Rookie TE Zach Gentry excited for expanded role in Steelers offense |

Rookie TE Zach Gentry excited for expanded role in Steelers offense

Joe Rutter
Chaz Palla | Tribune-Review
Steelers tight end Zach Gentry goes through drills during OTA work out May, 2019 at UPMC Rooney Sports Complex.

While the Pittsburgh Steelers traded a future fifth-round pick to acquire a veteran tight end, their current fifth-rounder is hoping to assume a bigger role at the position Monday night.

Zach Gentry, the former Michigan quarterback-turned-tight end, will have the second-most experience with the Steelers when they face the Cincinnati Bengals at Heinz Field in a prime-time matchup of winless teams.

If starter Vance McDonald is unable to play because of a shoulder injury, Gentry will be the elder statesman among Steelers tight ends. On Wednesday, Xavier Grimble was placed on injured reserve, and Nick Vannett was acquired from the Seattle Seahawks.

Gentry has just 10 snaps of NFL experience, all in the second half last Sunday when McDonald and Grimble were injured in the Steelers’ 24-20 loss at San Francisco.

“I’m fired up,” Gentry said Thursday. “I was happy I got to touch the field last week. I’m just singularly focused on winning the game and doing what I can to help the team.”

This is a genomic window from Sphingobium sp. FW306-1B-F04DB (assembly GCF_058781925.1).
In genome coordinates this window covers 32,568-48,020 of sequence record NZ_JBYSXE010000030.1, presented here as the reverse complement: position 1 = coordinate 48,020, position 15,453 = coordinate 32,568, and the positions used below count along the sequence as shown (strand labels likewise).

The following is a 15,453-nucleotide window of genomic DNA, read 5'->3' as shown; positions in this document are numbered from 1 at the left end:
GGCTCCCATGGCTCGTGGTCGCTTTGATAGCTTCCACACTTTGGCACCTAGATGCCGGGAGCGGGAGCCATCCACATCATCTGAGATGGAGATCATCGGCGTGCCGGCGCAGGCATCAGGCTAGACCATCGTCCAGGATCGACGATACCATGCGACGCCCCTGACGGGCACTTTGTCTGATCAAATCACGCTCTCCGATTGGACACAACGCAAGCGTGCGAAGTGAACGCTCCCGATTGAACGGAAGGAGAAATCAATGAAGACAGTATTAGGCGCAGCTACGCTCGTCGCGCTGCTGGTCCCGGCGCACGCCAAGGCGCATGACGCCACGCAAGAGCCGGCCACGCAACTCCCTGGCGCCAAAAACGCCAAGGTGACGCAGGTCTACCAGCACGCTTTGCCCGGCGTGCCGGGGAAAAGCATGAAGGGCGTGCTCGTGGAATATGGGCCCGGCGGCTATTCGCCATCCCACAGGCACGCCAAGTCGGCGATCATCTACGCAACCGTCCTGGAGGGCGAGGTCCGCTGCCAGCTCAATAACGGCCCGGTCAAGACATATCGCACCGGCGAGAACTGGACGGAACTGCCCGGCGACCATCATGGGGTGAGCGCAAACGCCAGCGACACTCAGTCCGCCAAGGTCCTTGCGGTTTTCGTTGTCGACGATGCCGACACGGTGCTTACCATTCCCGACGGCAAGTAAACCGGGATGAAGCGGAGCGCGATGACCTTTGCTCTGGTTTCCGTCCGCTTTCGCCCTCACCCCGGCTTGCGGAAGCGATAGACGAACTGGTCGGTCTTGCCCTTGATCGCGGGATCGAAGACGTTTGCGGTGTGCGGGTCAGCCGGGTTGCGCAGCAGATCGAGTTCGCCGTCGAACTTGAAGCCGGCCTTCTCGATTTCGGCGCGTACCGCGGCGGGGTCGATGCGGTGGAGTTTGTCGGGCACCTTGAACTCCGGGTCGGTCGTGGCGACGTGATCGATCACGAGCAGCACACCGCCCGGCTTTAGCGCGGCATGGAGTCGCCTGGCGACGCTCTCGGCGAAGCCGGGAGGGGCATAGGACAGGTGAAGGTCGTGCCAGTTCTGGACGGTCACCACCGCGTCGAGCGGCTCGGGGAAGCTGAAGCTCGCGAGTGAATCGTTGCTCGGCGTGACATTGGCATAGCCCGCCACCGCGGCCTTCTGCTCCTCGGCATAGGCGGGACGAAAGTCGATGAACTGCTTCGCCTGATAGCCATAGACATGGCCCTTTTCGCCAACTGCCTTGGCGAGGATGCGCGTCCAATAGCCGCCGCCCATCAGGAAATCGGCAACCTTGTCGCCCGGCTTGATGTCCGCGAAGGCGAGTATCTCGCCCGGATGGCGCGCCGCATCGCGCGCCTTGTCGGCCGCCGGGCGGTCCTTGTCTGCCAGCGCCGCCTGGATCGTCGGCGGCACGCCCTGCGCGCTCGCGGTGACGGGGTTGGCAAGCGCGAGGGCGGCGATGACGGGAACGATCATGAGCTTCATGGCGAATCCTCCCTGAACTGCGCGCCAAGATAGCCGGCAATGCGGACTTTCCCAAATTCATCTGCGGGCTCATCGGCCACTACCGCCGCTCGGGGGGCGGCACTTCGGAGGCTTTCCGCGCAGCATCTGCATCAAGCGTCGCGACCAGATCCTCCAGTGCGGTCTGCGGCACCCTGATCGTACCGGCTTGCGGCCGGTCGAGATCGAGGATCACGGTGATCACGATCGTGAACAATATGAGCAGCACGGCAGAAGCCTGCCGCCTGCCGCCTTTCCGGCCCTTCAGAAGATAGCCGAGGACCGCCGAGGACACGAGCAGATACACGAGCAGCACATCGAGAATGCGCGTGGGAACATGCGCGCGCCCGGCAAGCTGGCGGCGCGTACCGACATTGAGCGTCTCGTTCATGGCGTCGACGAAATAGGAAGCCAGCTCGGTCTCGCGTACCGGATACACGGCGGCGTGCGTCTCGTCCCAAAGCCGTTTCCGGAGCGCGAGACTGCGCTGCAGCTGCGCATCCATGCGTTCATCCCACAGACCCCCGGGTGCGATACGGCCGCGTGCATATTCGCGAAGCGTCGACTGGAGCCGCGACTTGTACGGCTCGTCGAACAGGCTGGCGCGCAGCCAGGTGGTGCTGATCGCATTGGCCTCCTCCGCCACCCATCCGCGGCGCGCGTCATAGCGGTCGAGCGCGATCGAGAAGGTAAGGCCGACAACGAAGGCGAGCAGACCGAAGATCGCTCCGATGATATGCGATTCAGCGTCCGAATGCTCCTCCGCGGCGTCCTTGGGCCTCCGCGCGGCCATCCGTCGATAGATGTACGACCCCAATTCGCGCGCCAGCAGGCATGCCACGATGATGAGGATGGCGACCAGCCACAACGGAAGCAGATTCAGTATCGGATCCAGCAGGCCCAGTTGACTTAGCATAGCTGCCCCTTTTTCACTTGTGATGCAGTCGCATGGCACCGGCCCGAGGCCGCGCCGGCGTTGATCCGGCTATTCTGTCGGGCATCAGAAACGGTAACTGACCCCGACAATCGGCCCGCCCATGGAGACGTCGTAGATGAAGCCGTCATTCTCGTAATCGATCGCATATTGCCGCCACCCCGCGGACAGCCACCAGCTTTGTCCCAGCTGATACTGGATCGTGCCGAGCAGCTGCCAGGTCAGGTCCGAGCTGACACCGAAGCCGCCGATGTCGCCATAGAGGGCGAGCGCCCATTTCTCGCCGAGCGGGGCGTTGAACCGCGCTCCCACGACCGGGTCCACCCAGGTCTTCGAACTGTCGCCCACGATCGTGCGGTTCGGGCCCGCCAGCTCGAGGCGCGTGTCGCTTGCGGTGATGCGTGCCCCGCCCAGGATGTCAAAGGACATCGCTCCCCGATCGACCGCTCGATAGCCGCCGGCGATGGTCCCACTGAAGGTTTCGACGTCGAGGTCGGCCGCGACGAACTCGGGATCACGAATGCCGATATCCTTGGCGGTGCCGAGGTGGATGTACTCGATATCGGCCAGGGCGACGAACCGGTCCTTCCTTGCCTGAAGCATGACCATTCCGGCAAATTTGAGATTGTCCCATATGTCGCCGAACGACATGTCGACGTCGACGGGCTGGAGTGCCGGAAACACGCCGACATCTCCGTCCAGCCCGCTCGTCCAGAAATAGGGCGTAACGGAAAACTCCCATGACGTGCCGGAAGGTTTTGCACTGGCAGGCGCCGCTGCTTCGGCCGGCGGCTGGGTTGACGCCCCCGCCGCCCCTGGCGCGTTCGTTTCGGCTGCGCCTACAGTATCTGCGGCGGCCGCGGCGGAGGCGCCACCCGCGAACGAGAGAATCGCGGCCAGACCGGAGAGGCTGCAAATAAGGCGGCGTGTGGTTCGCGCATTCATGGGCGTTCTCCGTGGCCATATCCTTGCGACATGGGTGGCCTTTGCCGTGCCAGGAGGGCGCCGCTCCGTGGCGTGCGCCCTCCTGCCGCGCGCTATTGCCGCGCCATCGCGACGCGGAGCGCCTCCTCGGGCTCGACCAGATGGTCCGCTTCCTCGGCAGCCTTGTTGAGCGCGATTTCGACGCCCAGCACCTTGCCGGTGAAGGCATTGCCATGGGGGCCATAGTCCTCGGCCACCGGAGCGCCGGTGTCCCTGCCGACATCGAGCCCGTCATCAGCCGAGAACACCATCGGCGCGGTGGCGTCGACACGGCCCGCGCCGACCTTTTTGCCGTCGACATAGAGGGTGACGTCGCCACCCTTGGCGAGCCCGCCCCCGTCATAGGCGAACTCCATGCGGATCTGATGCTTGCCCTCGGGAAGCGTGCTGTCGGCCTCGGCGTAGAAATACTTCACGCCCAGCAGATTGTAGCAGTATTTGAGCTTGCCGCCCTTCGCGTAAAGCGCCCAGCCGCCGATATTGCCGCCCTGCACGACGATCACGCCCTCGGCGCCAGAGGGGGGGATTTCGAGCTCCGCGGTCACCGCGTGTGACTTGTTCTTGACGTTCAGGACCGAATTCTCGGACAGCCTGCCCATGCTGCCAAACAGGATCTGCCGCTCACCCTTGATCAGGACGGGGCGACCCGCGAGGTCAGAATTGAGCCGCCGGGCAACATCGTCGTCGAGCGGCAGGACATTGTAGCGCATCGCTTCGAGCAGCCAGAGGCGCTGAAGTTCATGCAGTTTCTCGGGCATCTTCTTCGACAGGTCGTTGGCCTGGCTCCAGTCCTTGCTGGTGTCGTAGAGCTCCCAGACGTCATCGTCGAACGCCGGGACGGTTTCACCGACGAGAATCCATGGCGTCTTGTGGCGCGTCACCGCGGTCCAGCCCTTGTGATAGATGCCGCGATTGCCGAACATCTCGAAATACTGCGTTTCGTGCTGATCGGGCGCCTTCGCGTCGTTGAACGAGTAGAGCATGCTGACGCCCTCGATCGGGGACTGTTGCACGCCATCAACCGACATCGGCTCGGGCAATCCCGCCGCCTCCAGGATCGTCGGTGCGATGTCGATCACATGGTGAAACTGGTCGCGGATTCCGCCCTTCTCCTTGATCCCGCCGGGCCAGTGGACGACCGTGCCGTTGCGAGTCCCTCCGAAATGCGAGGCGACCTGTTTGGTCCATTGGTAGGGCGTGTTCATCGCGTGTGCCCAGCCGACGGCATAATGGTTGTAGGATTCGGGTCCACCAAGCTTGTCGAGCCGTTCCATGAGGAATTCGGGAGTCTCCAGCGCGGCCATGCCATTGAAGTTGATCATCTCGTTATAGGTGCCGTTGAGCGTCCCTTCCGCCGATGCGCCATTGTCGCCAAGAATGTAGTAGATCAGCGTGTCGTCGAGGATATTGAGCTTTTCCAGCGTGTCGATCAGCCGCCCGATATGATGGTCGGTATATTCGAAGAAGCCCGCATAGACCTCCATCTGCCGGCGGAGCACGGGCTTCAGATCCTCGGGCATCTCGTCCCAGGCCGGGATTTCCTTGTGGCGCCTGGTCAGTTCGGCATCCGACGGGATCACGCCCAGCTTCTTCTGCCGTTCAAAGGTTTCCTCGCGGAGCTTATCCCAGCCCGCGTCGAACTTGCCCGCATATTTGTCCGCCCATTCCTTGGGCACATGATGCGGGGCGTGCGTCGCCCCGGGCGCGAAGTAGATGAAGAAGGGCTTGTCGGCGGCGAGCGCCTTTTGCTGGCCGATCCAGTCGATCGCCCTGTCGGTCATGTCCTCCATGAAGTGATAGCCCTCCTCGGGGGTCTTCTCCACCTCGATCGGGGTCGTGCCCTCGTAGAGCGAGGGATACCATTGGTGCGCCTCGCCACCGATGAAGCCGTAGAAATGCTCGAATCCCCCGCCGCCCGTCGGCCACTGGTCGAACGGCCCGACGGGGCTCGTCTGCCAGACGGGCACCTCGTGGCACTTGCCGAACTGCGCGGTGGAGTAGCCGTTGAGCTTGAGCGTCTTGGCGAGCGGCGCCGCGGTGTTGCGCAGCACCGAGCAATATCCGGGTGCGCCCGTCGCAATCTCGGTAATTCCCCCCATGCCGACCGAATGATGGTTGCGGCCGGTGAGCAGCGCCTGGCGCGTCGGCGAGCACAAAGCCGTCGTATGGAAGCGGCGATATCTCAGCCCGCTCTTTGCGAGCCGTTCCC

Gentry was viewed as a long-term project when the Steelers selected him in in April. He enrolled at Michigan as a quarterback but switched to tight end after his freshman year and started his final two seasons in the Big Ten.

At 6-foot-8, 265 pounds, Gentry was an inviting target for quarterbacks, which is why the Steelers drafted him. The Steelers kept him on the 53-man roster as the third tight end but made Gentry inactive for the first two games.

Now, he has been thrust into a more prominent role.

“I feel very comfortable,” Gentry said. “I’ve come a long way. I’ve been in a couple different spots right now, and I’ve been able to rotate and help out there. I feel really good.”

Gentry said the biggest obstacle he overcame was learning the terminology of the playbook, and he expects Vannett to be confused initially by the verbiage.

“Football is football. A lot of the stuff is similar,” he said. “It’s just what everybody calls it. It’s getting used to that and forgetting the past stuff and some of the stuff you used to call it and accepting the new terminology.”

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Joe Rutter is a Tribune-Review staff writer. You can contact Joe by email at [email protected] or via Twitter .

Categories: Sports | Steelers
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